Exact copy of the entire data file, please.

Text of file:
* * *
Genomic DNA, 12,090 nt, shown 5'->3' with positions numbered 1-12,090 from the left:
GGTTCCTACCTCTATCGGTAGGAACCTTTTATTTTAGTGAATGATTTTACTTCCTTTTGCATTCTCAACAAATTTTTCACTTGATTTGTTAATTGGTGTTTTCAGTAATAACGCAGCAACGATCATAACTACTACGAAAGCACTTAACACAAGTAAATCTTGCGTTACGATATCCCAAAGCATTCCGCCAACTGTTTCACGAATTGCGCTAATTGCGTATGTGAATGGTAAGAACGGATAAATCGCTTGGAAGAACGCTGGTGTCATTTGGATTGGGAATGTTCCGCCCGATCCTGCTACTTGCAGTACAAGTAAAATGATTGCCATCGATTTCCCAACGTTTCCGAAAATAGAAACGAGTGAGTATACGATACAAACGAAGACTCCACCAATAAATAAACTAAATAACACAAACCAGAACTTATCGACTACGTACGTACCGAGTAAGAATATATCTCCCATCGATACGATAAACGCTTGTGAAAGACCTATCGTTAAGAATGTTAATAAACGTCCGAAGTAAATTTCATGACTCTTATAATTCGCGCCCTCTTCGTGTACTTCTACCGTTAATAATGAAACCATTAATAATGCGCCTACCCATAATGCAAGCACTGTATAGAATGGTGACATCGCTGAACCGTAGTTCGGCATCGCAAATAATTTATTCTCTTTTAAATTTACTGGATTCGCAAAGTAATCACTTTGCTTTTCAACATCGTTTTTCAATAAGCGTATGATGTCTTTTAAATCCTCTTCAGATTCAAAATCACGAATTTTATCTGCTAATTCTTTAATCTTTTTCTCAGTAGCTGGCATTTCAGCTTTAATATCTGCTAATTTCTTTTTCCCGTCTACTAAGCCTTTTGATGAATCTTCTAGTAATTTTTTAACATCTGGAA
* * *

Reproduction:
Genomic DNA, 12,090 nt, shown 5'->3' with positions numbered 1-12,090 from the left:
GGTTCCTACCTCTATCGGTAGGAACCTTTTATTTTAGTGAATGATTTTACTTCCTTTTGCATTCTCAACAAATTTTTCACTTGATTTGTTAATTGGTGTTTTCAGTAATAACGCAGCAACGATCATAACTACTACGAAAGCACTTAACACAAGTAAATCTTGCGTTACGATATCCCAAAGCATTCCGCCAACTGTTTCACGAATTGCGCTAATTGCGTATGTGAATGGTAAGAACGGATAAATCGCTTGGAAGAACGCTGGTGTCATTTGGATTGGGAATGTTCCGCCCGATCCTGCTACTTGCAGTACAAGTAAAATGATTGCCATCGATTTCCCAACGTTTCCGAAAATAGAAACGAGTGAGTATACGATACAAACGAAGACTCCACCAATAAATAAACTAAATAACACAAACCAGAACTTATCGACTACGTACGTACCGAGTAAGAATATATCTCCCATCGATACGATAAACGCTTGTGAAAGACCTATCGTTAAGAATGTTAATAAACGTCCGAAGTAAATTTCATGACTCTTATAATTCGCGCCCTCTTCGTGTACTTCTACCGTTAATAATGAAACCATTAATAATGCGCCTACCCATAATGCAAGCACTGTATAGAATGGTGACATCGCTGAACCGTAGTTCGGCATCGCAAATAATTTATTCTCTTTTAAATTTACTGGATTCGCAAAGTAATCACTTTGCTTTTCAACATCGTTTTTCAATAAGCGTATGATGTCTTTTAAATCCTCTTCAGATTCAAAATCACGAATTTTATCTGCTAATTCTTTAATCTTTTTCTCAGTAGCTGGCATTTCAGCTTTAATATCTGCTAATTTCTTTTTCCCGTCTACTAAGCCTTTTGATGAATCTTCTAGTAATTTTTTAACATCTGGAA